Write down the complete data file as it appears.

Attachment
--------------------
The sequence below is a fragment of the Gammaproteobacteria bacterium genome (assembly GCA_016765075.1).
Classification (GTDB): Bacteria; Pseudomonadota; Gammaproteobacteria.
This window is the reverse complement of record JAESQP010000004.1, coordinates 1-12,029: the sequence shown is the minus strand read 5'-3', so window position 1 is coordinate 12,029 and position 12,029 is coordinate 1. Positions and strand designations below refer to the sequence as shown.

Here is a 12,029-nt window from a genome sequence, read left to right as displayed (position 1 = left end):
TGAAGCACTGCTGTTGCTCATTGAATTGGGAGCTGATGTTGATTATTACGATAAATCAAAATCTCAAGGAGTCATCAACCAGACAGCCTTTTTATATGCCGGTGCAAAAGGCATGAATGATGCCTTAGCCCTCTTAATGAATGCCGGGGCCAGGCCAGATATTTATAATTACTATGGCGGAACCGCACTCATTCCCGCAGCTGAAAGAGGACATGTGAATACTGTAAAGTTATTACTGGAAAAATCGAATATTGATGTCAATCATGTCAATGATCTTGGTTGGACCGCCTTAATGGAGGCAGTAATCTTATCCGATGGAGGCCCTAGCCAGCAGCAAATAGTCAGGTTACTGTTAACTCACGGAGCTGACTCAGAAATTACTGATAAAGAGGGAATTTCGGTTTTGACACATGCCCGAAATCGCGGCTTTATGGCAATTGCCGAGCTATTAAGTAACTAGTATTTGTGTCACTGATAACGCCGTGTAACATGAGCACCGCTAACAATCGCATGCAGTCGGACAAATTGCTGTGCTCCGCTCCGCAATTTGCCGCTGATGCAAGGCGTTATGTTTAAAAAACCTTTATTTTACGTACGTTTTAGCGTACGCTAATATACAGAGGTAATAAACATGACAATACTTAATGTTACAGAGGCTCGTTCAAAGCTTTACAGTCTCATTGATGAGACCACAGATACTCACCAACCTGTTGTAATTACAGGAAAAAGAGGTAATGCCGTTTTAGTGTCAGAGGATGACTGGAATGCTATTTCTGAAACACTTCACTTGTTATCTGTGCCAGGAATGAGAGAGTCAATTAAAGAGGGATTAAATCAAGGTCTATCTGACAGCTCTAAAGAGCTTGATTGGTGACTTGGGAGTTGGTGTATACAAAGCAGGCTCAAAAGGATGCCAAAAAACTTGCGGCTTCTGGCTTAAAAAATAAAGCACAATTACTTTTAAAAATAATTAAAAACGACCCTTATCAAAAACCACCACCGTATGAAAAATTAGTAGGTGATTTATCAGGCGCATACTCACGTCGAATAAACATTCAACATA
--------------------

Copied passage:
The sequence below is a fragment of the Gammaproteobacteria bacterium genome (assembly GCA_016765075.1).
Classification (GTDB): Bacteria; Pseudomonadota; Gammaproteobacteria.
This window is the reverse complement of record JAESQP010000004.1, coordinates 1-12,029: the sequence shown is the minus strand read 5'-3', so window position 1 is coordinate 12,029 and position 12,029 is coordinate 1. Positions and strand designations below refer to the sequence as shown.

Here is a 12,029-nt window from a genome sequence, read left to right as displayed (position 1 = left end):
TGAAGCACTGCTGTTGCTCATTGAATTGGGAGCTGATGTTGATTATTACGATAAATCAAAATCTCAAGGAGTCATCAACCAGACAGCCTTTTTATATGCCGGTGCAAAAGGCATGAATGATGCCTTAGCCCTCTTAATGAATGCCGGGGCCAGGCCAGATATTTATAATTACTATGGCGGAACCGCACTCATTCCCGCAGCTGAAAGAGGACATGTGAATACTGTAAAGTTATTACTGGAAAAATCGAATATTGATGTCAATCATGTCAATGATCTTGGTTGGACCGCCTTAATGGAGGCAGTAATCTTATCCGATGGAGGCCCTAGCCAGCAGCAAATAGTCAGGTTACTGTTAACTCACGGAGCTGACTCAGAAATTACTGATAAAGAGGGAATTTCGGTTTTGACACATGCCCGAAATCGCGGCTTTATGGCAATTGCCGAGCTATTAAGTAACTAGTATTTGTGTCACTGATAACGCCGTGTAACATGAGCACCGCTAACAATCGCATGCAGTCGGACAAATTGCTGTGCTCCGCTCCGCAATTTGCCGCTGATGCAAGGCGTTATGTTTAAAAAACCTTTATTTTACGTACGTTTTAGCGTACGCTAATATACAGAGGTAATAAACATGACAATACTTAATGTTACAGAGGCTCGTTCAAAGCTTTACAGTCTCATTGATGAGACCACAGATACTCACCAACCTGTTGTAATTACAGGAAAAAGAGGTAATGCCGTTTTAGTGTCAGAGGATGACTGGAATGCTATTTCTGAAACACTTCACTTGTTATCTGTGCCAGGAATGAGAGAGTCAATTAAAGAGGGATTAAATCAAGGTCTATCTGACAGCTCTAAAGAGCTTGATTGGTGACTTGGGAGTTGGTGTATACAAAGCAGGCTCAAAAGGATGCCAAAAAACTTGCGGCTTCTGGCTTAAAAAATAAAGCACAATTACTTTTAAAAATAATTAAAAACGACCCTTATCAAAAACCACCACCGTATGAAAAATTAGTAGGTGATTTATCAGGCGCATACTCACGTCGAATAAACATTCAACATA